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MSD’s Zepatier approval could spell end of Gilead’s Hep C dominance, says analyst

Published on 10/02/16 at 02:47pm

The introduction of MSDs’ recently FDA-approved drug Zepatier (elbasvir/grazoprevir) to the hepatitis C treatment space will shake up a market long-dominated by Gilead, according to an analyst with research and consulting firm GlobalData.

Daian Cheng, GlobalData’s infectious diseases analyst, says the combination of Zepatier’s strong clinical profile and competitive pricing- revealed by the company last month to be a surprisingly low $54,600 for a 12-week treatment course (compared to Harvoni’s $94,500)- will play a major role in encouraging its uptake.

Clinical trial data have shown that Zepatier, which was approved in the US January 28, 2016 for the treatment of hepatitis C virus genotypes 1 and 4, has a similar efficacy and safety profile to Harvoni.

The latter has been one of the most profitable drugs in the hepatitis C market, thanks to its efficacy, safety and convenience of use. Following its approval by the FDA in October 2014, Harvoni generated sales of more than $12 billion in the US alone by the end of 2015. However, Cheng believes Zepatier’s approval will threaten Harvoni’s market-leading position for patients infected with hepatitis C virus genotypes 1 and 4.

Cheng comments: “Despite differences in small patient populations, such as those with end-stage renal or liver diseases, Zepatier is highly comparable to Harvoni in clinical performance, as well as dosing convenience.

“Thus, the main reason it poses such a threat to Harvoni is its lower cost. Merck has listed Zepatier at a price over 40% lower than that of Harvoni, which should help the company gain patient share for this late-to-market product.”

As well as challenging Harvoni’s lead in the hepatitis C market, Zepatier will affect other drugs similarly priced to Harvoni and also offering solid clinical profiles, such as Gilead’s Sovaldi, and AbbVie’s Viekira Pak. Cheng believes Zepatier’s pricing may force these two companies to consider cutting their own prices in order to remain competitive, and that the extent to which they do will determine Zepatier’s impact.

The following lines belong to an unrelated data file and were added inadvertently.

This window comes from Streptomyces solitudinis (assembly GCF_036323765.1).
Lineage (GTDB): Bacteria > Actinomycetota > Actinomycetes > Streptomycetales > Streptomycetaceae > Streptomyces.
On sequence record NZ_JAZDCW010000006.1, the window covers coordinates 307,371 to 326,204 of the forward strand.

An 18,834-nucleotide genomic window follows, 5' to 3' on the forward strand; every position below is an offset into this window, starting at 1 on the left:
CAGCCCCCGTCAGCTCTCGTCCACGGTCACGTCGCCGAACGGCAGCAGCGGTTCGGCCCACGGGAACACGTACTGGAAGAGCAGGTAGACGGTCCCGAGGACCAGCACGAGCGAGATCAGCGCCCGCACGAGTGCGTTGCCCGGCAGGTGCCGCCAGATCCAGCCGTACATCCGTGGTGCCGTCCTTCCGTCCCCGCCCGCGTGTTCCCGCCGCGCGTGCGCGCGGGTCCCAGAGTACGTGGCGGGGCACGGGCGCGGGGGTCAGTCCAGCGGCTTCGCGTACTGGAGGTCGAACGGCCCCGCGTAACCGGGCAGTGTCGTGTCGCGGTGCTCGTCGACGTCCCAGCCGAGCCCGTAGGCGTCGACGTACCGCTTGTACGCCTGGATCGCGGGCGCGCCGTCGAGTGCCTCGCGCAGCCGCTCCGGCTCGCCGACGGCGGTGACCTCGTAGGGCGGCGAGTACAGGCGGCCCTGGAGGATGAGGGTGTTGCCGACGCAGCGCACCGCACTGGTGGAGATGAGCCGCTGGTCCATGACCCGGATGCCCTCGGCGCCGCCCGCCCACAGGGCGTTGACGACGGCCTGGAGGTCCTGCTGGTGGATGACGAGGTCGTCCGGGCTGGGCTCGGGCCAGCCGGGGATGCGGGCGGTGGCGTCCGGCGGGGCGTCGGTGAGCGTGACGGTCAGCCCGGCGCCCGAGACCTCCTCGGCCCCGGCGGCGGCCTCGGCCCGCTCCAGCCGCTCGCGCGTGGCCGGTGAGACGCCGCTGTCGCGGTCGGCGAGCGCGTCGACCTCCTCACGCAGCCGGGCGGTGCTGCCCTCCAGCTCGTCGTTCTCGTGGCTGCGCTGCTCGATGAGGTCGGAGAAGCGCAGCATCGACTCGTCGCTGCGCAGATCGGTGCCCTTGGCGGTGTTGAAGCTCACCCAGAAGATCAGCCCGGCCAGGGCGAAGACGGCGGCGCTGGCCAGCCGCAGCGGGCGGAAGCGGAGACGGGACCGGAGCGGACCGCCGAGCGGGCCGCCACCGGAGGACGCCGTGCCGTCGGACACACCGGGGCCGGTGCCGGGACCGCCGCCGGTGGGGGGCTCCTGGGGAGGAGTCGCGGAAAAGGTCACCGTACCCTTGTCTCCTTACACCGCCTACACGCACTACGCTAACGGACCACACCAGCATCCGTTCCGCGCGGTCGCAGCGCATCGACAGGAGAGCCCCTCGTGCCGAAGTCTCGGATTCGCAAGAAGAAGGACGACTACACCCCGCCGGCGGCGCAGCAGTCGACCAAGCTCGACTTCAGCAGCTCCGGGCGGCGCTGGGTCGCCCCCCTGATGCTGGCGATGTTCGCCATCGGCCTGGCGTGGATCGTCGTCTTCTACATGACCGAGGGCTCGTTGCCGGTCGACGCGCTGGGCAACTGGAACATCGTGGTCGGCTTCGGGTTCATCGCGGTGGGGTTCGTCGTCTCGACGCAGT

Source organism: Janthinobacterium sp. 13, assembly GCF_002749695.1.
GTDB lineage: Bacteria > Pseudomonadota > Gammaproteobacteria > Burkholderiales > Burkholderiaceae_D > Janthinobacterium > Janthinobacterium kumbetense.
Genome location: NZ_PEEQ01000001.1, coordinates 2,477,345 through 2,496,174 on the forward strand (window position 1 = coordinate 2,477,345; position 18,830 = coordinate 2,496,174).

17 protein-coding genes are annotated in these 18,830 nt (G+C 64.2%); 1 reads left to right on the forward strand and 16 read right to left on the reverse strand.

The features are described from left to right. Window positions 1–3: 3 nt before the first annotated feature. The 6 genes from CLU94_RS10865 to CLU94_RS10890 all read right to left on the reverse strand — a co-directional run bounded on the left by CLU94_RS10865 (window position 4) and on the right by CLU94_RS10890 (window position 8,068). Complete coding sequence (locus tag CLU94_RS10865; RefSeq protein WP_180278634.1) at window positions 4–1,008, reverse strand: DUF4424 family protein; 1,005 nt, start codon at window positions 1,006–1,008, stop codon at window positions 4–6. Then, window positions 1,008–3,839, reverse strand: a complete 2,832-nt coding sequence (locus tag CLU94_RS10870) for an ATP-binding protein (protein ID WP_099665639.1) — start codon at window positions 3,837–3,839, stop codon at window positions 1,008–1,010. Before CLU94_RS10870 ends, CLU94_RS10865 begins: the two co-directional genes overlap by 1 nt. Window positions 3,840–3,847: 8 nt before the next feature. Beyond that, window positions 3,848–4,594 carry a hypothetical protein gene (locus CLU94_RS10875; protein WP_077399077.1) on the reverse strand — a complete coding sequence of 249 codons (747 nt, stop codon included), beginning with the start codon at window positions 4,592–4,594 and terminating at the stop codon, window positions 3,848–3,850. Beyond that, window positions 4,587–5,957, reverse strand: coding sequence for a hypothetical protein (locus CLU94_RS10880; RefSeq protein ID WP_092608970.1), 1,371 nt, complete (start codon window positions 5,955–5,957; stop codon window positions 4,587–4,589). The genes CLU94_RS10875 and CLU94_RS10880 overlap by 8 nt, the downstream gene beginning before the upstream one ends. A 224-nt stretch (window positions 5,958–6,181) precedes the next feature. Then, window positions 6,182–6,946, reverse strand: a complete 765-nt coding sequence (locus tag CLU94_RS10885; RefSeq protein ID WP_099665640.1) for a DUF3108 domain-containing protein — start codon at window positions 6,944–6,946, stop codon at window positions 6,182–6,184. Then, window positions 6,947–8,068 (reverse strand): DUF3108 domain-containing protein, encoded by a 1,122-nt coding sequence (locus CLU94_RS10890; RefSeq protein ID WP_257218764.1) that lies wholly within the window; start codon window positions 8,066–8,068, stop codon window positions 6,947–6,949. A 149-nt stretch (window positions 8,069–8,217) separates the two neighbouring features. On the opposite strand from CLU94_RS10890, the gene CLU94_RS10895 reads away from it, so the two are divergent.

He explains: “Zepatier will quickly carve out a solid niche in the hepatitis C market due to the way in which it marries brilliant product performance in its efficacy, safety, and cost. However, the response of competitors in price negotiation with payers, especially Gilead, will impact the extent of Zepatier’s market penetration.

“In a bigger picture, Gilead’s products are already covering all hepatitis C genotypes, and the company expects its pan-genotypic, fixed-dose combination of velpatasvir/sofosbuvir to be approved in June this year. Harvoni is also indicated for patients with genotypes 5 and 6 in the US.

"In addition, treatment for patients with hepatitis C still presents many other opportunities, especially efficacy improvement in niche, traditionally difficult-to-treat patient populations and those with treatment durations shorter than 12 weeks.”

The analyst concludes that the market entry of Zepatier will very likely bring about substantial changes in patient share and/or therapy costs in the hepatitis C market, as additional treatment choice will intensify competition.

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